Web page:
20120309 Fact sheet on HIV/AIDS and disability

People with disabilities are often assumed to be at lower risk, and thus face lower of HIV infection rates, than their non-disabled peers. They are believed to be asexual, less likely to use drugs or alcohol, and at a lower risk of violence or sexual assault than the general population.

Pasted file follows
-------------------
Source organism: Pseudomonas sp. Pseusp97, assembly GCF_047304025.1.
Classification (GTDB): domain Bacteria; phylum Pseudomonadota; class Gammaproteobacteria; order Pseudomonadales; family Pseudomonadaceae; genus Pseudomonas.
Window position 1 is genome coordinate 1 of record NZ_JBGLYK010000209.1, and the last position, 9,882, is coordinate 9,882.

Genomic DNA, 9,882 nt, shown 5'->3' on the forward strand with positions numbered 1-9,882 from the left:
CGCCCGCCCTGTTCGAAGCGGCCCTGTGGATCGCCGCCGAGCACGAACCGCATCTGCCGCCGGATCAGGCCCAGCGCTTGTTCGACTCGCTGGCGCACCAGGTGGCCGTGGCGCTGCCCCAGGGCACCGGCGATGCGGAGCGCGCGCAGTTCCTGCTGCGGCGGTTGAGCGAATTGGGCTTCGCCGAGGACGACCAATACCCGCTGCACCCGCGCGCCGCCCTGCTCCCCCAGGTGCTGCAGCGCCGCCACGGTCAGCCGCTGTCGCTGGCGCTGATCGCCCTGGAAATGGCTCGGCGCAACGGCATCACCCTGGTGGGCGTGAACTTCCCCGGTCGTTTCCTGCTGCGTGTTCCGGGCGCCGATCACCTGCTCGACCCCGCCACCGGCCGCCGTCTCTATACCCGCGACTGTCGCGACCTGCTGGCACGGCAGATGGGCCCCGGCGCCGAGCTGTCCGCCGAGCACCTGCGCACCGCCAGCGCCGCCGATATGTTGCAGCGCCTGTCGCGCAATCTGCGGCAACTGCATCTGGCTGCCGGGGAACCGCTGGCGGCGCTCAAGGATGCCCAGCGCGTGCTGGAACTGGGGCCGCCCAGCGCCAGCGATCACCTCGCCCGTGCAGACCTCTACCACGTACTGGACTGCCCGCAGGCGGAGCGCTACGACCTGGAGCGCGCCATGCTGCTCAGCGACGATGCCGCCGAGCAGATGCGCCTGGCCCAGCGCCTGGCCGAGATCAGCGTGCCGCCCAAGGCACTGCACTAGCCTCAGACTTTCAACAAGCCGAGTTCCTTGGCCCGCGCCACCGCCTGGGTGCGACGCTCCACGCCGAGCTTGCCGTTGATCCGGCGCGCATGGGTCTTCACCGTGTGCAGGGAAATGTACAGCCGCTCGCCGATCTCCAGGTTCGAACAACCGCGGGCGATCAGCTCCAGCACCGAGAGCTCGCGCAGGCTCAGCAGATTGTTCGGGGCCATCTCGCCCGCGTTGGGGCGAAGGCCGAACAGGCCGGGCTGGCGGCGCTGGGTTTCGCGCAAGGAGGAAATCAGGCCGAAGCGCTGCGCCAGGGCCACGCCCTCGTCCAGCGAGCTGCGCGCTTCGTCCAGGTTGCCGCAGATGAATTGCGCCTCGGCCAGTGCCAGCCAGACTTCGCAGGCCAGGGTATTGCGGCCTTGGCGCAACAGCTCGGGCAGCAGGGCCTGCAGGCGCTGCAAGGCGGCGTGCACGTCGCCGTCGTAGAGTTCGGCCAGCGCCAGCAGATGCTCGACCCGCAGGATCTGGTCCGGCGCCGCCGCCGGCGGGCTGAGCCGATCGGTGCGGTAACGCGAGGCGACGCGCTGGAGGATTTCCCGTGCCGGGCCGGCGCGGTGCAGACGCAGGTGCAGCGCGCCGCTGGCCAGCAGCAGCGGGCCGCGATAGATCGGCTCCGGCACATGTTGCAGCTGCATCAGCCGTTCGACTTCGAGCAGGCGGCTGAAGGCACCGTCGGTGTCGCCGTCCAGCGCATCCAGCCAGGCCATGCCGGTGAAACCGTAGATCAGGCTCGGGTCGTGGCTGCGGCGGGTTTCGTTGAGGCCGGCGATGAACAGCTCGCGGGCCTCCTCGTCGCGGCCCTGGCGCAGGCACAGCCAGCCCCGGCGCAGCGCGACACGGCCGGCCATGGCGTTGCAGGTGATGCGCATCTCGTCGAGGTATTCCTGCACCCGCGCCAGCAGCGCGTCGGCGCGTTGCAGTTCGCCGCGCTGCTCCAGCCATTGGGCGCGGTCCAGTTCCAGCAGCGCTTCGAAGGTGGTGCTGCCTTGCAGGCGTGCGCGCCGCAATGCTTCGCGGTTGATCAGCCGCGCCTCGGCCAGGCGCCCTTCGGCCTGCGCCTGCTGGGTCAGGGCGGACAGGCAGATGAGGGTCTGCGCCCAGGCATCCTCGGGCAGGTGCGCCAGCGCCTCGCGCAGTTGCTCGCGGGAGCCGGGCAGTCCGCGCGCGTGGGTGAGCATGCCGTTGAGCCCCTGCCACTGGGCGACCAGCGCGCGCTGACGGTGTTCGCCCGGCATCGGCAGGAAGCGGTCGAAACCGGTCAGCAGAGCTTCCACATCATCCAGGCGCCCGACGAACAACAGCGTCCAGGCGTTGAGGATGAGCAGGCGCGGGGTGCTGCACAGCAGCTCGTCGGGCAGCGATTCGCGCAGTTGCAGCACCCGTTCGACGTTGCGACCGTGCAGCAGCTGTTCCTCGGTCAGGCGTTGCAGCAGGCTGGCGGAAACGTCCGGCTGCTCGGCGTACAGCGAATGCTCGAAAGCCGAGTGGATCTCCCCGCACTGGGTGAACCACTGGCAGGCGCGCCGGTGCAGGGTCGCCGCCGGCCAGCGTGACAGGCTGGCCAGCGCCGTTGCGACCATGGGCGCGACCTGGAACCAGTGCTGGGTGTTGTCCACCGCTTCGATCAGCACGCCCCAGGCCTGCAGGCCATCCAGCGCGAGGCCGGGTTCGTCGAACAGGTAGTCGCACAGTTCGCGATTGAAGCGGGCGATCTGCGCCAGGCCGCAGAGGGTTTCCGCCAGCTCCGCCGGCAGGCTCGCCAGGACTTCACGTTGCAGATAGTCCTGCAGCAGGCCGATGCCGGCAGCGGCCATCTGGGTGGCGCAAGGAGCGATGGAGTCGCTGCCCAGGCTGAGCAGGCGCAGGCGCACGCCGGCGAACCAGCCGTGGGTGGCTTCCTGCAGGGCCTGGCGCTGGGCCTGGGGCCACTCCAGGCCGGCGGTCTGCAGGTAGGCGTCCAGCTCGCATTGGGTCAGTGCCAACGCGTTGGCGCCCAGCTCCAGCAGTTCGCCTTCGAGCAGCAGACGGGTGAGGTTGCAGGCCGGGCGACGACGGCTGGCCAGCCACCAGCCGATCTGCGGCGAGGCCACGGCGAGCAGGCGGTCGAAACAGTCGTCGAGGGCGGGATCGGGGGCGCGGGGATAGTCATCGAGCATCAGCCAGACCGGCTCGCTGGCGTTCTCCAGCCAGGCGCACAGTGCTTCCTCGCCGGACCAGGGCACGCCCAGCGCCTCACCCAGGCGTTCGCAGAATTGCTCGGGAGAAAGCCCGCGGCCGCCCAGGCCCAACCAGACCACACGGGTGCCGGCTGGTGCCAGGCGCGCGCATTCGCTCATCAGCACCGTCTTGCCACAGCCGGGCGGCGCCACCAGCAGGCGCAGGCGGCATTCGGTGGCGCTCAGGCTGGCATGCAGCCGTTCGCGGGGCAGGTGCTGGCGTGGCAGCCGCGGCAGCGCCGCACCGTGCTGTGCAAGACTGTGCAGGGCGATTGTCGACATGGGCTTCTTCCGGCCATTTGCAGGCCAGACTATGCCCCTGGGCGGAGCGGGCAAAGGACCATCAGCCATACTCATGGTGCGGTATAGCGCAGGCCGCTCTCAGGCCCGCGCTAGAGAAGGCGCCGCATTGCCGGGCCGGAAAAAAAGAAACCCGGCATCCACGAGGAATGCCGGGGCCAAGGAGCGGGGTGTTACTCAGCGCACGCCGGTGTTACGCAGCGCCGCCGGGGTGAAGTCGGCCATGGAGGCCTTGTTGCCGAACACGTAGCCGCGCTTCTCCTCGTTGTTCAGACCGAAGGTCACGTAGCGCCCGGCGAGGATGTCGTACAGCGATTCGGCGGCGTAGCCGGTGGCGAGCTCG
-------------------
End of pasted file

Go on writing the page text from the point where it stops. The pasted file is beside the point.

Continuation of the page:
But a growing body of research shows that these assumptions are wrong—the HIV infection rate among people with disabilities is up to three times as high as people without disabilities.

According to the United Nations, at least one in every ten people—660 million individuals—live with a disability significant enough to make a difference in their daily lives.